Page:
Alex Goldmark is a senior producer in the newsroom for New Tech City and Transportation Nation.
On his first day on the job, new chief of Metropolitan Transportation Authority Joe Lhota met with members of the agency's board as he set out to streamline the nation's largest transit agency.
Lhota didn't take any special rides on the transit system he now runs, though he does commute to his midtown office by subway from his Brooklyn Heights home. Instead, Lhota observed the MTA board's finance committee meeting on Monday and he got an update on his new agency's balance sheet — one of many hard truths he'll have to reconcile if he is to succeed.
Lhota chose a symbolic gesture of solidarity with transit workers as one of his first acts. He co-authored a letter along with Transport Worker's Union Local 100 President John Samuelson to the District Attorneys of the five boroughs calling for a tougher crack down on crimes against transit workers.
With tough negotiations set to begin Tuesday afternoon to reach a new contract agreement with the Transport Worker's Union, this letter could be an early sign that Lhota is reaching out for compromise early and effectively with the notoriously tough bargaining TWU.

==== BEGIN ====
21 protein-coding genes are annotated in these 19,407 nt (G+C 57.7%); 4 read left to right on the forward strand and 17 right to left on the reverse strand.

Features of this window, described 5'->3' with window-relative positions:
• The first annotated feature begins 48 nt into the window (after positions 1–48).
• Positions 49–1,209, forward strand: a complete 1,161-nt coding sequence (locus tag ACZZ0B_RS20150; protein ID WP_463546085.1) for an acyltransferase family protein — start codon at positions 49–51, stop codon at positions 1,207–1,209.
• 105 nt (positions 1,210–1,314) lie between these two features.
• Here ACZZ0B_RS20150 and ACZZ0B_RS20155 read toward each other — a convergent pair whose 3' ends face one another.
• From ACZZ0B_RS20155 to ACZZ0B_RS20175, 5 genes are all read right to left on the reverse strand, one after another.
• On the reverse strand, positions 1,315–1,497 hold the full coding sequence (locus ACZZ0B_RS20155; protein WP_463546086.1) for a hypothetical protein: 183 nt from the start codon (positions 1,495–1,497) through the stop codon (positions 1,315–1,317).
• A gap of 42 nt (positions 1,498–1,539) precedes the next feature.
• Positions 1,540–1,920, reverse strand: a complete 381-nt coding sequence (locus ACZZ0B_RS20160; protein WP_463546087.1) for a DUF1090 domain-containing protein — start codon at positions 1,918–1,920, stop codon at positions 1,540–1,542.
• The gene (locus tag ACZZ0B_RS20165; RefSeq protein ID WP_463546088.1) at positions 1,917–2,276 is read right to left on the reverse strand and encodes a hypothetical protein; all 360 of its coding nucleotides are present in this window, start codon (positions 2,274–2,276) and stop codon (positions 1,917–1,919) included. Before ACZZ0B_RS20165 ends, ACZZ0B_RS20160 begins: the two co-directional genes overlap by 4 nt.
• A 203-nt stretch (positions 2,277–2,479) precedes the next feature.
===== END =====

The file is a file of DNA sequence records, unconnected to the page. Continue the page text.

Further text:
Lhota has already met several times with Samuelson according to TWU spokesman, Jim Gannen. The joint letter was Lhota's idea, he said: “It was interesting that he would reach out in such a fashion, cause that’s such a statement.”
This cooperative outreach is a stark contrast to Lhota's predecessor, Jay Walder who had an icy relationship with the TWU.
The former Cablevision executive and deputy mayor under Rudolph Giuliani takes over as executive director with pressure from all sides for reform.
(Photo: Joe Lhota)
Riders are demanding more service, speedier construction and fewer disruptions as some politicians are looking to cut a key tax provision that funds a substantial portion of the MTA's operating budget. Union contract talks will also be early on his to-do list as the Transit Worker's Union contract expires in January.
The MTA faces a $10 billion budget gap in the authority's capital plan, which pays for everything from new trains to the Second Avenue Subway. At the same time, several Republican state Senators want to repeal a payroll mobility tax on suburban commuters that raises 1/8 of the MTA's operating budget each year.
Lhota is a Republican, which could help in the political battles to come. He still needs to be approved by the Republican-led state Senate before he can officially take the top spots of CEO and Chairman of the MTA. Those hearings are expected to be scheduled soon.
He'll also be preparing for what looks like tough contract talks with the Transport Workers Union. The union is not happy that the MTA wants its members to go three years without pay raises. Both sides are taking up their positions now, in what will be one of Lhota's early tests as a manager.
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